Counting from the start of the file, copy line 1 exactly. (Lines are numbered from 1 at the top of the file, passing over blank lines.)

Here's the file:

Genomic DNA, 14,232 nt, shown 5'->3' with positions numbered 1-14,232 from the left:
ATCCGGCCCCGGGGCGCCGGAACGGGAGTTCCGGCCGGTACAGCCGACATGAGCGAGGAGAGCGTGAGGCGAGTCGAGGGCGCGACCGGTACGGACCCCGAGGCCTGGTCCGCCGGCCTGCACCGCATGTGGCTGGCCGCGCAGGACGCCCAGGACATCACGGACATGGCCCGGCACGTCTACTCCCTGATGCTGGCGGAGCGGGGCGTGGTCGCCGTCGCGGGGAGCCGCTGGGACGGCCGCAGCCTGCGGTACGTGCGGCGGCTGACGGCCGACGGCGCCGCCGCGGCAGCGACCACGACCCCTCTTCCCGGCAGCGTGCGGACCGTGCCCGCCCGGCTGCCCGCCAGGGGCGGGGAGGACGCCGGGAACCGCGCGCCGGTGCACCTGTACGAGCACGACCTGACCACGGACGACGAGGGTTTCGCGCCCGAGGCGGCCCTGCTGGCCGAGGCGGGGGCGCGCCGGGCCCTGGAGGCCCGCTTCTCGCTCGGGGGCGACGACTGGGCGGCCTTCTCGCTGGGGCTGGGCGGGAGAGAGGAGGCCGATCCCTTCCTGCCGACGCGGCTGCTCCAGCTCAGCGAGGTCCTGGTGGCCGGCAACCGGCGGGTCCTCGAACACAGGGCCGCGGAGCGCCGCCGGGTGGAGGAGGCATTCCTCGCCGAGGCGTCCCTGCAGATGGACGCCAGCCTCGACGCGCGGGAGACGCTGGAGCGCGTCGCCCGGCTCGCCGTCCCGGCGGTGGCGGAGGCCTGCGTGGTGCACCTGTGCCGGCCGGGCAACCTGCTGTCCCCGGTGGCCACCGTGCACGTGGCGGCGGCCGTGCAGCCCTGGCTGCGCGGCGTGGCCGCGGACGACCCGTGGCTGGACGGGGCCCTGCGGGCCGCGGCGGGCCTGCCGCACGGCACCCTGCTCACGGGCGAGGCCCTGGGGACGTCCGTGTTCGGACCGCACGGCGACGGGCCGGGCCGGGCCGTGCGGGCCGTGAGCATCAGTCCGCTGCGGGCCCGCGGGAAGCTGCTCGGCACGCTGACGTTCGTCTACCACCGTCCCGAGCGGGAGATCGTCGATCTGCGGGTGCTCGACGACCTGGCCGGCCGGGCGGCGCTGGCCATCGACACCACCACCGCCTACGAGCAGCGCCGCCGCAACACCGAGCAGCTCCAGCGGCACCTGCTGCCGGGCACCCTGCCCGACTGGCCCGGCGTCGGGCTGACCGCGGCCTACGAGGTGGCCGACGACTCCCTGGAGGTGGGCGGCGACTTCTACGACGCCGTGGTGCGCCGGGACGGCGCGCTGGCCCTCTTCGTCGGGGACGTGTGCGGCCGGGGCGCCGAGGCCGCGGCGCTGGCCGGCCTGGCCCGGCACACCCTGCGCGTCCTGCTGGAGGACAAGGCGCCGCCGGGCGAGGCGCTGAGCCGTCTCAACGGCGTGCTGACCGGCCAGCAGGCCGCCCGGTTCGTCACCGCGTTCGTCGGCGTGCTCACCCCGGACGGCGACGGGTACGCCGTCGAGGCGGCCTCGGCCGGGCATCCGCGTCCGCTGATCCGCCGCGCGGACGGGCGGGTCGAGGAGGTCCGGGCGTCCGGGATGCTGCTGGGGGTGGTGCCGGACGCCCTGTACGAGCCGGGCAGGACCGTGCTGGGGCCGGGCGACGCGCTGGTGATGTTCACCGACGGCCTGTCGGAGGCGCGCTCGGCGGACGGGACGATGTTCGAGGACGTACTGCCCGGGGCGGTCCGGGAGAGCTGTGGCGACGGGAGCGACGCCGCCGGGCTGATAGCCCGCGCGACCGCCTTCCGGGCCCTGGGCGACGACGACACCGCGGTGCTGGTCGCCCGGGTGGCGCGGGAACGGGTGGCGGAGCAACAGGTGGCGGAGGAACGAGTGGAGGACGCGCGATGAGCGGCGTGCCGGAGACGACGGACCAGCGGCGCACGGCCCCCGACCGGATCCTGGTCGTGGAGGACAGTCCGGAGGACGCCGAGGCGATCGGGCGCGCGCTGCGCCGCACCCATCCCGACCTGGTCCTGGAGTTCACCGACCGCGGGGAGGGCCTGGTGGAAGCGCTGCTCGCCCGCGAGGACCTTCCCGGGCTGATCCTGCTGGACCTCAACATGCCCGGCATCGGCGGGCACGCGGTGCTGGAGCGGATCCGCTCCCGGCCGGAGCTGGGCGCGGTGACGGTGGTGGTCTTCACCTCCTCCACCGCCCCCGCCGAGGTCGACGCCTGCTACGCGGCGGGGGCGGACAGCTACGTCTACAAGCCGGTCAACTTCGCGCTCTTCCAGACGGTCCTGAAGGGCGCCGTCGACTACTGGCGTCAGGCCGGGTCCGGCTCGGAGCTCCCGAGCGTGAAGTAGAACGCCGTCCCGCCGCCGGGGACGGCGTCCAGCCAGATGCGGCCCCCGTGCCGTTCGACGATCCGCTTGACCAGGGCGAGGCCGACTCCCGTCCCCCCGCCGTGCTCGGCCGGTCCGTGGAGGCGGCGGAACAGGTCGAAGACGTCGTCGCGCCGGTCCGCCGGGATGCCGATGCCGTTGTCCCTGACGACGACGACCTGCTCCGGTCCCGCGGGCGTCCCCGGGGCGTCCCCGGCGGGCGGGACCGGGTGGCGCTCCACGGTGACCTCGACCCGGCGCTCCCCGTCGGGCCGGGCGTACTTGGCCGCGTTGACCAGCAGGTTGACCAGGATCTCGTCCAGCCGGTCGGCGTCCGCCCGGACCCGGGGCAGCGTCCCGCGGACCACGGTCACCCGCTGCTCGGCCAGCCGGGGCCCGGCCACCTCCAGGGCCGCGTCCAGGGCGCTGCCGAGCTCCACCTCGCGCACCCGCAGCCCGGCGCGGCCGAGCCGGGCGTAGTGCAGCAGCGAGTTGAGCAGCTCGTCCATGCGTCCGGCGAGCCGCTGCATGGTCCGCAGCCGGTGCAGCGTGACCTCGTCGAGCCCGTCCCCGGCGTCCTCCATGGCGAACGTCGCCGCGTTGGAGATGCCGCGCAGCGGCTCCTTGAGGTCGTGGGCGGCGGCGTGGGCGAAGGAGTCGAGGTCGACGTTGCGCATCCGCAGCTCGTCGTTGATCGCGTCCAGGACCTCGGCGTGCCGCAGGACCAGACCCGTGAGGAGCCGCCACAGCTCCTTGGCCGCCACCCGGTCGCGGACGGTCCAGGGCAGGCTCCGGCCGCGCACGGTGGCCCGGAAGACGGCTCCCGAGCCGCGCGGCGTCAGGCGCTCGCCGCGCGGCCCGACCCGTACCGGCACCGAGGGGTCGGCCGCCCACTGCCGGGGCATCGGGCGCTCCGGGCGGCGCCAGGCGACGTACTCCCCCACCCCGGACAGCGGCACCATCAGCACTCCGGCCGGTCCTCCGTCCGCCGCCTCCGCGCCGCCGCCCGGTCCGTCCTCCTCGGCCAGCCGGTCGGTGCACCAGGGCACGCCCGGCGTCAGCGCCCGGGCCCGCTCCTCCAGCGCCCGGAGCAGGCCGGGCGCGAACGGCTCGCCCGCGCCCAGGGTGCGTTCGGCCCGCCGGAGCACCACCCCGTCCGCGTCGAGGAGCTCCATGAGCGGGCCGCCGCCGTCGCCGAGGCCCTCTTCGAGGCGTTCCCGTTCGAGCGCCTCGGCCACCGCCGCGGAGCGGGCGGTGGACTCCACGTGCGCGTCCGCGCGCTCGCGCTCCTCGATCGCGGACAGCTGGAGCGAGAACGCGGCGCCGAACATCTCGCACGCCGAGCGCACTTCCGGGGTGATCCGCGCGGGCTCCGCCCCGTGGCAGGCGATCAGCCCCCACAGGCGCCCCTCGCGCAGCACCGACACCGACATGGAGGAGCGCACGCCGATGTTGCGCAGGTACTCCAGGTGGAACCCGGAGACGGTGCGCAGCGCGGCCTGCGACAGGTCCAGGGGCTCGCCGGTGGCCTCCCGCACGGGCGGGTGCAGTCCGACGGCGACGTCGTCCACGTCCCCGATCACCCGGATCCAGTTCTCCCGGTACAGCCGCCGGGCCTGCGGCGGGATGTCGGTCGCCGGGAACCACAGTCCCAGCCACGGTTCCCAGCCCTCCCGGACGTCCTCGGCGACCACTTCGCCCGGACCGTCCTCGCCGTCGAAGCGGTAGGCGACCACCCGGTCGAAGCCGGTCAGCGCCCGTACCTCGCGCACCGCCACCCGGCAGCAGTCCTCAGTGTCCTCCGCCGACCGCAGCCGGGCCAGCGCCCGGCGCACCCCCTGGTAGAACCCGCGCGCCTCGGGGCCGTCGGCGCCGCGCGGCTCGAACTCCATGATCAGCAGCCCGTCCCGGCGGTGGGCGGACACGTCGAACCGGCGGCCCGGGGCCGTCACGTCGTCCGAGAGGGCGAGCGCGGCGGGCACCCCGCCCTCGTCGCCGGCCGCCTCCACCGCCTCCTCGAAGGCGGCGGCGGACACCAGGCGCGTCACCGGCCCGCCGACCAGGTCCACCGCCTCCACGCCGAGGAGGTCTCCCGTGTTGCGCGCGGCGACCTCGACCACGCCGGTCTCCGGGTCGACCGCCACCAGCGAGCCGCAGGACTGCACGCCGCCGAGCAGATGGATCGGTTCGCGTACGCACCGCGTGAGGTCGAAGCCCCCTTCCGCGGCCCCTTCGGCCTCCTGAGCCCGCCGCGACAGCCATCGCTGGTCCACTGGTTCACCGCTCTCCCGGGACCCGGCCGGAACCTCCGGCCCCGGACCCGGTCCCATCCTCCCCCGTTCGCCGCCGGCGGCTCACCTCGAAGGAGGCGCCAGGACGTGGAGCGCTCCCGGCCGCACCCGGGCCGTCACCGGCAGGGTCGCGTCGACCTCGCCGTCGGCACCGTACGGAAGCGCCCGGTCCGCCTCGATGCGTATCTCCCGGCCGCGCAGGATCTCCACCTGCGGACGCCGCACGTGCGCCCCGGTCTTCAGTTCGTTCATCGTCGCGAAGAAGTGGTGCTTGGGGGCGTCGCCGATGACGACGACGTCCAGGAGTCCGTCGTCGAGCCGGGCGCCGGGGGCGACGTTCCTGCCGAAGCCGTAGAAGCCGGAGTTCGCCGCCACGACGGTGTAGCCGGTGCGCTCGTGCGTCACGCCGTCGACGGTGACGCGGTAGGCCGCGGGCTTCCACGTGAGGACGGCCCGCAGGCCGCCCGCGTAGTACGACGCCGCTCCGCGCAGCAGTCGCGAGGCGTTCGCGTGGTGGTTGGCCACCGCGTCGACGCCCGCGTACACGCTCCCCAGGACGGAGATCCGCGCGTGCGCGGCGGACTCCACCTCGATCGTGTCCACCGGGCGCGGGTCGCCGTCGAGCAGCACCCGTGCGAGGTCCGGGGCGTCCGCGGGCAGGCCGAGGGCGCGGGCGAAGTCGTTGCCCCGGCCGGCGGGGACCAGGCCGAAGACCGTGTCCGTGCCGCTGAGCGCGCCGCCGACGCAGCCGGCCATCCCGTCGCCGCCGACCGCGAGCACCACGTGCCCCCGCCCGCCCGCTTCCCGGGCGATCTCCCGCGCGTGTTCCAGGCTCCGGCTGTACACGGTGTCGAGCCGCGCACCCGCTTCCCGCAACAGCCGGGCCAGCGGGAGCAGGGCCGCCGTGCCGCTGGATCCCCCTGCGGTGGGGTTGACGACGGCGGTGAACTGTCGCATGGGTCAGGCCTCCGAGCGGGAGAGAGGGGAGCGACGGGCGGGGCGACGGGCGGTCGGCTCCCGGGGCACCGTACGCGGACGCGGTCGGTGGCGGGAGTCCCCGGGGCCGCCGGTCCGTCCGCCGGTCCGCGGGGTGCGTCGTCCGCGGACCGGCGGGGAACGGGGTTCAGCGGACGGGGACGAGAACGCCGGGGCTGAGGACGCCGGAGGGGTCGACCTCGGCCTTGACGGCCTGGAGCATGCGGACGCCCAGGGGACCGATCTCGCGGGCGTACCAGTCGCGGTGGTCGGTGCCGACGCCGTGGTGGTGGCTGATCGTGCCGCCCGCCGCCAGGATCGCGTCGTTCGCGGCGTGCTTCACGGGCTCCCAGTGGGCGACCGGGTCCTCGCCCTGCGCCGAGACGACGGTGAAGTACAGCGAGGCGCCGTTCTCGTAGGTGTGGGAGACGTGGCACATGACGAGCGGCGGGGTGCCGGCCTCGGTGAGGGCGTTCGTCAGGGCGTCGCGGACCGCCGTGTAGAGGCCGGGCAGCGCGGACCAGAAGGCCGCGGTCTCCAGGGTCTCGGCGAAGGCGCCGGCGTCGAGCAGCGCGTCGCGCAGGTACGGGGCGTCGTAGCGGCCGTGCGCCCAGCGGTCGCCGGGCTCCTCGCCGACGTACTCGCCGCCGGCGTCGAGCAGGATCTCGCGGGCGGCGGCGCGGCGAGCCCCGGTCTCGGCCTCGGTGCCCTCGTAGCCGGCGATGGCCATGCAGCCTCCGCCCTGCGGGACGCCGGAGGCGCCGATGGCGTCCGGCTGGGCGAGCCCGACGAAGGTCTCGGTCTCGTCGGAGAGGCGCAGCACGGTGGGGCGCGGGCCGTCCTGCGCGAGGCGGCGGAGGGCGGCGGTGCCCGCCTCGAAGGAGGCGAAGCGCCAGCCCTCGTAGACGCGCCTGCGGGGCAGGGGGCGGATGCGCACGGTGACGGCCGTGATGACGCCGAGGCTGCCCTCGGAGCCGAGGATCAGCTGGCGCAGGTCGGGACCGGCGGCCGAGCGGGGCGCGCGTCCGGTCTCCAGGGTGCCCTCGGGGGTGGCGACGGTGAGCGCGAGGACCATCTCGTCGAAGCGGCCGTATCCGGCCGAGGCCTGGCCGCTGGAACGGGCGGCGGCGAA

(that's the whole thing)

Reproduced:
Genomic DNA, 14,232 nt, shown 5'->3' with positions numbered 1-14,232 from the left: